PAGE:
Candlelight Vigil Remembers Homeless that Died

 

        The number of homeless people who died on the streets this last year decreased was the message from the Northeast Ohio Coalitions for the Homeless at their annual candlelight vigil to remember those who died over the previous year. For the past 16 years NEOCH has joined the National Coalition for the Homeless in observing National Homeless Memorial Day. NEOCH hosted the candlelight vigil on December 15th at Trinity Cathedral located at East 22nd and Euclid at 12:30 p.m.. Nationally, 60 cities have ceremonies to remember all homeless people that have lost their life out of neglect, being targeted, victimized or killed as a result of homelessness. According to Savetta Durrah who helped to organize the vigil, “These are the silent victims of society’s indifference to social justice for all.”

       This year State Senator Eric Fingerhut provided appropriate remarks to the homeless individuals and advocates who gathered for this solemn ceremony. Savetta Durrah from the Homeless Grapevine said a few words and presented the list of people that she found had died over the last year. Gregory Jacobs, a deacon at Trinity Cathedral, provided a prayer for the homeless people who had died.

        It is very difficult to determine how many homeless people die in Cleveland each year. The Cuyahoga County Coroner’s office defines individuals as homeless only if their remains are not claimed. If the deceased was homeless at the time of their death and a relative claimed their remains then by the Coroner’s office that person was not classified as homeless. These are not reliable statistics. The Cuyahoga County Coroner reported this year that there were no bodies that went unclaimed. This is the first time in 10 years that there were no bodies that went unclaimed. From the anecdotal information from outreach workers, NEOCH has determined there were fewer people who died on the streets of Cleveland this past year. There were only two reports of people killed for being homeless and two other people dying while homeless.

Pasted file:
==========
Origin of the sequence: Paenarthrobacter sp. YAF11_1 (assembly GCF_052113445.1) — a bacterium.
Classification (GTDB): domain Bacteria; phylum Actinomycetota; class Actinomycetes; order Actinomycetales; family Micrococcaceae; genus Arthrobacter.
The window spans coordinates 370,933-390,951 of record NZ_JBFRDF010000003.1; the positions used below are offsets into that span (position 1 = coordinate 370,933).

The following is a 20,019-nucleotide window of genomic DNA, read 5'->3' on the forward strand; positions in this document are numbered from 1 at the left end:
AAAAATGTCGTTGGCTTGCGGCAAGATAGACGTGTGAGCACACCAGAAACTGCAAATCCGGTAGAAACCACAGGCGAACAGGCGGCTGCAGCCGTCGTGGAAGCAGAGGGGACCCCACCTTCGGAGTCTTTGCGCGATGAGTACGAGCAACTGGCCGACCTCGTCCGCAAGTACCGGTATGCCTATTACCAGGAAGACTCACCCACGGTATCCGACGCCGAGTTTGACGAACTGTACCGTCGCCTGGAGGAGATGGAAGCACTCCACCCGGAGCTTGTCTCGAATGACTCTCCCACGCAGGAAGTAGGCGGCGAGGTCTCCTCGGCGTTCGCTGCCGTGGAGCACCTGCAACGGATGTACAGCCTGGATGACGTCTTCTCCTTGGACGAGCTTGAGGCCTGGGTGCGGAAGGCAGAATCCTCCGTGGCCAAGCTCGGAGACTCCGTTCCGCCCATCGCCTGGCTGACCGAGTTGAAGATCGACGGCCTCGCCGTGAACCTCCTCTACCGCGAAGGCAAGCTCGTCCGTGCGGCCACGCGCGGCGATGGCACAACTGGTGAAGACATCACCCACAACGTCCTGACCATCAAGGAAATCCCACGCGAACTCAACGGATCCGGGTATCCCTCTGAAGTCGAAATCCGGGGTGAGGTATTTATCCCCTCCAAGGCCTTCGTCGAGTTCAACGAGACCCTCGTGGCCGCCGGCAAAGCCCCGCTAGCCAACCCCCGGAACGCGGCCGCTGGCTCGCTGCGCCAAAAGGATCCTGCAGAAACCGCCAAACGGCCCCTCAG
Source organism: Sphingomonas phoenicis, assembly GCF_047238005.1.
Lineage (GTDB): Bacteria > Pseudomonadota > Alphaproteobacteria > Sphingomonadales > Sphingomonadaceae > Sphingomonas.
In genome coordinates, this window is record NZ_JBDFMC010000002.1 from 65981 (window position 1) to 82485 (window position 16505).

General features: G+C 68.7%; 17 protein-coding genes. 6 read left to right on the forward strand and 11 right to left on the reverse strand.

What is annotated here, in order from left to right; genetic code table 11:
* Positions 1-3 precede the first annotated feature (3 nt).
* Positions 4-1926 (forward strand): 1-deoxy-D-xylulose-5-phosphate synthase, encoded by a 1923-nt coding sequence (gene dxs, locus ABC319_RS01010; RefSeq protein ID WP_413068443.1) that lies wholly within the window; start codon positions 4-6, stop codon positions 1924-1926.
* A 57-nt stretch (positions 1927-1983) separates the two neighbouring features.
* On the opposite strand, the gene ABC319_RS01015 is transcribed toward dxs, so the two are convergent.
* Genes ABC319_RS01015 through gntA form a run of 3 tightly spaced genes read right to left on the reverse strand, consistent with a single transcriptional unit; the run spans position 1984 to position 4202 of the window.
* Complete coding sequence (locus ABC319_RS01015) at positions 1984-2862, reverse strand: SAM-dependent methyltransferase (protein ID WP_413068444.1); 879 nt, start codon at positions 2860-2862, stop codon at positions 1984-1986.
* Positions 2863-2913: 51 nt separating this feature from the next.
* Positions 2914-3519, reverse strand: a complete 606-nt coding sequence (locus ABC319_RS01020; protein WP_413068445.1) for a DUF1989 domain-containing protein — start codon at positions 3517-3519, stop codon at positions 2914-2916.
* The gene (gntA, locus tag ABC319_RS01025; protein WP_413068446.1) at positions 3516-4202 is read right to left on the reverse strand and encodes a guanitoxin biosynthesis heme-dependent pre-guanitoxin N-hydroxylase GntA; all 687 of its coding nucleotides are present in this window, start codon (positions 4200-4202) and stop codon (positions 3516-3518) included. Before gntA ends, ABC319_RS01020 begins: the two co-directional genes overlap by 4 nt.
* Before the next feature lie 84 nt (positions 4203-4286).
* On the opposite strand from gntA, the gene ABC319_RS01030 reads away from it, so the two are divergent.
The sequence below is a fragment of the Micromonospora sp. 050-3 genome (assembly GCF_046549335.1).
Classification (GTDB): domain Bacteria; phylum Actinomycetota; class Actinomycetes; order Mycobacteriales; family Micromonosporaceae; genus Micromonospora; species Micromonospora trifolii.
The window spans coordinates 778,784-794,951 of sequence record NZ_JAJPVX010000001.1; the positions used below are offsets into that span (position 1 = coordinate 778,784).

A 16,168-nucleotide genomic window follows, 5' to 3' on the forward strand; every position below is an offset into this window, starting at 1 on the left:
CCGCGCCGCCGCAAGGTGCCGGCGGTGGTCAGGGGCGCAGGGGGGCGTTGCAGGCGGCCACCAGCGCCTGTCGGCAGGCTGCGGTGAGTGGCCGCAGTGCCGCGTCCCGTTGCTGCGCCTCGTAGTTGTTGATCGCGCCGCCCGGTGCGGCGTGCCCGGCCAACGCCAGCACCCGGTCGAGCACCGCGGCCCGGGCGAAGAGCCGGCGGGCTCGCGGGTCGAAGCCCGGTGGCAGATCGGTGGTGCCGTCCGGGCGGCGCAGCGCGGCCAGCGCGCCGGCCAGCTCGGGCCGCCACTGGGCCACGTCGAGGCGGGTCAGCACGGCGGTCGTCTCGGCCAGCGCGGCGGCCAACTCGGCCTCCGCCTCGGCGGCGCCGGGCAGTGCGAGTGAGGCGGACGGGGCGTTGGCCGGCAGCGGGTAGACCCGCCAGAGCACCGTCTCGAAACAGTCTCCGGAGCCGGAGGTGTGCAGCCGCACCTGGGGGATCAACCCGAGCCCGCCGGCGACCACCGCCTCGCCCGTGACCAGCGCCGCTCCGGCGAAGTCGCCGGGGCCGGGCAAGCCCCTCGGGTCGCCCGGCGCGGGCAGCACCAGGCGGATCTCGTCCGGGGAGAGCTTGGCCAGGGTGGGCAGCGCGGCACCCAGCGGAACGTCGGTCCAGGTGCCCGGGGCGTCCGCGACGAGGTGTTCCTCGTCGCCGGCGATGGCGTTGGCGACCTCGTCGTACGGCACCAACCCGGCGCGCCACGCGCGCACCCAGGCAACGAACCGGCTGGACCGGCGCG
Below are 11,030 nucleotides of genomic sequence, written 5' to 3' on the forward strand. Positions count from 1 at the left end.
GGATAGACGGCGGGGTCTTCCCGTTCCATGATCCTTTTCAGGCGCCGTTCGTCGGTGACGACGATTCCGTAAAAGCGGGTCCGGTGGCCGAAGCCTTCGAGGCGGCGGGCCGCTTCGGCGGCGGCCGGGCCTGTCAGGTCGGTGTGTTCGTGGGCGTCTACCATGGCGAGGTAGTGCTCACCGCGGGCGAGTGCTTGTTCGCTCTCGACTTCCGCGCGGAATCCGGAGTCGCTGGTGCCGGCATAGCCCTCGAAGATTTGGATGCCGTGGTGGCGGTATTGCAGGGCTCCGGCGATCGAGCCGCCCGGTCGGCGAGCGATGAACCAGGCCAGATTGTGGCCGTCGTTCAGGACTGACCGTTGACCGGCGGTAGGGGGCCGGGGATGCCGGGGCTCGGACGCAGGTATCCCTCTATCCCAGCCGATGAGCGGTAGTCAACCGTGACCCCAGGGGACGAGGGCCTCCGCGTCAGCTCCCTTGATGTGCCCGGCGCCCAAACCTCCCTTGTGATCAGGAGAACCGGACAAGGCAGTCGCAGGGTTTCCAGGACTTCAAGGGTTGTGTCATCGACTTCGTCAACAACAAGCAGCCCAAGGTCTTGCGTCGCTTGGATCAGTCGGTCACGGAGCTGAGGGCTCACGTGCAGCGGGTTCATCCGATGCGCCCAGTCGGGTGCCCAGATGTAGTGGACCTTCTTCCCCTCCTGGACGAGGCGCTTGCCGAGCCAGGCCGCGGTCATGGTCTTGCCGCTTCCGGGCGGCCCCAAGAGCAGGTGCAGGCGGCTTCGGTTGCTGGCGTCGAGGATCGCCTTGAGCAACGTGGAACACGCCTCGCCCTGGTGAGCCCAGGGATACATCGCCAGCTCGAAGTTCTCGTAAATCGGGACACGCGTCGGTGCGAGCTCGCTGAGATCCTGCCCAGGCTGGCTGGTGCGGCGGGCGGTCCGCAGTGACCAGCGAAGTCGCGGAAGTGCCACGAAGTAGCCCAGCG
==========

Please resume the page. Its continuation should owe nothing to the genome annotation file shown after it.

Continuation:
Savetta reported Mr. Jenkins, Slim, Rodney, and Al Young as having died this year. She said in her remarks, “Poverty is cruel and without warning. Anyone ever living without basic human rights especially in this land of such prosperity knows just how cruel life can be.”

        Care Alliance, the local health care for the homeless, reported five of their clients who died over the past year. They reported Cassandra Hatcher, Vereta Smith, David McClendon, Bobby Gill, and Willie Jareta as having passed away over the last year.

        The vigil takes place after the weekly hot meal is served. Many homeless people stayed after the meal to remember their friends who had died.

 Copyright NEOCH Homeless Grapevine in December 2002 in Cleveland Ohio